Considering a Demand and Supply Model of Neuroplasticity: Is the proof in our hands already?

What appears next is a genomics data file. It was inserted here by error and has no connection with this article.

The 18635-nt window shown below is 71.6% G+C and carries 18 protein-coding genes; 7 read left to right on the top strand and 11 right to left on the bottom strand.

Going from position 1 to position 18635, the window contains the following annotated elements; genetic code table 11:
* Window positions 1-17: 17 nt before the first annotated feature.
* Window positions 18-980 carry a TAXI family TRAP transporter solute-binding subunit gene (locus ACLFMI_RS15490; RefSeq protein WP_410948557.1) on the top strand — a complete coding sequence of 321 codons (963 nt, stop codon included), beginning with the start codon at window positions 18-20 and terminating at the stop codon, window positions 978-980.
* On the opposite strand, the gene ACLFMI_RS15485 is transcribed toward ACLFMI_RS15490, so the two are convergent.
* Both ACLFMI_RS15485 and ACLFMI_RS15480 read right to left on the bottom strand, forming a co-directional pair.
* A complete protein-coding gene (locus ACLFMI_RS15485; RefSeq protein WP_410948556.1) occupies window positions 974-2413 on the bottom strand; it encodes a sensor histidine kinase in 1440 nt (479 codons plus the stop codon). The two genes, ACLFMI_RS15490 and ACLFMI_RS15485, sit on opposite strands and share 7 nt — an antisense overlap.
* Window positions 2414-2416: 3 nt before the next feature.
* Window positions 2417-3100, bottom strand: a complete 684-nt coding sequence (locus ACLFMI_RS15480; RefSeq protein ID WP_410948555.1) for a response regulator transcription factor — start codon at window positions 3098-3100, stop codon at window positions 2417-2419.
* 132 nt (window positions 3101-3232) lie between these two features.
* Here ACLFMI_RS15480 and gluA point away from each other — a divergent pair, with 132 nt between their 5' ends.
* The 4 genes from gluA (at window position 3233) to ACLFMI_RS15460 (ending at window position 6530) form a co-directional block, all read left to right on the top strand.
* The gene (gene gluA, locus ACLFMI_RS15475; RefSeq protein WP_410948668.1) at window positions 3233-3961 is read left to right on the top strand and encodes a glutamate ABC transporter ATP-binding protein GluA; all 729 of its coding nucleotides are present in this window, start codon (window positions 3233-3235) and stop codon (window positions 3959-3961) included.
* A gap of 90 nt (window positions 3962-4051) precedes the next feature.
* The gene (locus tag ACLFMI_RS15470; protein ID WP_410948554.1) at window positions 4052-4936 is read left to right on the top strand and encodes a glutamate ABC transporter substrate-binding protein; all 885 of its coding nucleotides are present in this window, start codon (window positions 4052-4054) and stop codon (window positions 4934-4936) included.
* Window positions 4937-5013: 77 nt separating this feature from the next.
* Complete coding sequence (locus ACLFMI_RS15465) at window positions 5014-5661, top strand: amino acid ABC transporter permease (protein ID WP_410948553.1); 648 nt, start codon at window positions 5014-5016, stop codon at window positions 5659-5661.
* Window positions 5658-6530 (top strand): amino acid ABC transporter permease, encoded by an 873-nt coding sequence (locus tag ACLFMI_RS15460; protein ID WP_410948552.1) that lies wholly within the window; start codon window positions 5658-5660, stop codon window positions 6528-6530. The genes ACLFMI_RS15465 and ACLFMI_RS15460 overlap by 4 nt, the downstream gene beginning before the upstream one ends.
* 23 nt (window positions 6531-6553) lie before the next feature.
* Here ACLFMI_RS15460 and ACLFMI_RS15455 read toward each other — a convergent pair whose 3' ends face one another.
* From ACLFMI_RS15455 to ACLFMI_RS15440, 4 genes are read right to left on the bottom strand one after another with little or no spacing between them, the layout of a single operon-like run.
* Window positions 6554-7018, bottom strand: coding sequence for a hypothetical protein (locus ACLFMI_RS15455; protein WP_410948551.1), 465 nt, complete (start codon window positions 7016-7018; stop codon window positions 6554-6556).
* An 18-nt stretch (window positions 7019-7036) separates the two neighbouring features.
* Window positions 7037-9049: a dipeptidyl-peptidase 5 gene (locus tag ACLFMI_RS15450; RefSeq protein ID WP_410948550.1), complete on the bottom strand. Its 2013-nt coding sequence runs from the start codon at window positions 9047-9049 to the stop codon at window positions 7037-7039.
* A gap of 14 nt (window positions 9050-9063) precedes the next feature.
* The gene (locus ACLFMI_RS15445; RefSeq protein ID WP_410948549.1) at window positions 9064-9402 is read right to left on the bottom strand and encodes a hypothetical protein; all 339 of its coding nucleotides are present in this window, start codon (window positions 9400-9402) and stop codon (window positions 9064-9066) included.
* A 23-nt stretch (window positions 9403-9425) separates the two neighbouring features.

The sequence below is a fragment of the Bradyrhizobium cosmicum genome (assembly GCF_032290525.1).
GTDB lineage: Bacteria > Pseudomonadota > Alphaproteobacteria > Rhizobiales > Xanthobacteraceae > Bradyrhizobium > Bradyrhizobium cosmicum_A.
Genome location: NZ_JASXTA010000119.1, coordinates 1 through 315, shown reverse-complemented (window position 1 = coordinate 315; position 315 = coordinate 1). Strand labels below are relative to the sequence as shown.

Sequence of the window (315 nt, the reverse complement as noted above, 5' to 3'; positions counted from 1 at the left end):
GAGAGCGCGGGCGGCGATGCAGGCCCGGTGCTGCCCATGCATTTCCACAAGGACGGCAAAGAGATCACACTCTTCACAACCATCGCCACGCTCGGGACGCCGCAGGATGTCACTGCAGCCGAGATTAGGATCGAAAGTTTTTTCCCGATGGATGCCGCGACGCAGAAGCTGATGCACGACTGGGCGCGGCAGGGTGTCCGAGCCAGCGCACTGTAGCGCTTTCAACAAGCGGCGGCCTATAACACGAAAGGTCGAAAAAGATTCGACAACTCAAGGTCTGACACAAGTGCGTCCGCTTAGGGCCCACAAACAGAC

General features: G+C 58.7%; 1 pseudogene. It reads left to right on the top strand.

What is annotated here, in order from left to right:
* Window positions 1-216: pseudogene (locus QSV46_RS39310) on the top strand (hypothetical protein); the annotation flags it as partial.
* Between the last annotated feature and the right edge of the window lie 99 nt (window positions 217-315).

The not-so hidden meaning in this rhetorical question is a reference to the disparate recovery that the upper extremity often experiences vs. the lower extremity, after stroke. First, recovery beyond that which is spontaneously driven be the resolution of an acute hemorrhagic or ischemic event in the brain, requires a reason or stimulus. Personally, I have ascribed a “Demand and Supply” model to the process of neuroplasticity for decades. No functional need, desire, role, stimulus – no recovery. I have suggested that the stimulus comes down to three areas and three only: 1) reinforced learning/reward (extrinsic or intrinsic: food, praise, performance, independence, autonomy, mastery) 2) consequence avoidance (fall, embarrassment, starvation/dehydration, pain, injury, death, bad grade, missed shot, car accident). So, what does this have to do with “our hands”…? Circling back to the opening sentence, we understand that after stroke, the body has a (relative) lower demand on recovery from one arm/hand, than it does on one leg. Due to the natural reach-across compensation that is available and inherent in nearly every ADL, typing/texting, and MRADLs with carrying something…most humans can more completely replicate their pre-stroke life functions with one arm, than they can with one leg. Many have argued that other factors complicate this discussion and I will acknowledge those, for the sake of a comprehensive, albeit brief blog: 1) Number of neurons devoted to the LE vs UE; 2) Amount of recovery (skill) needed for the LE to be functional vs UE to be “chosen” as opportunities arise, not compensated ; 3) Distribution of strokes/lesion location impacting UE/LE; 4) Natural repetitions/demand frequency placed on the LE in recovery.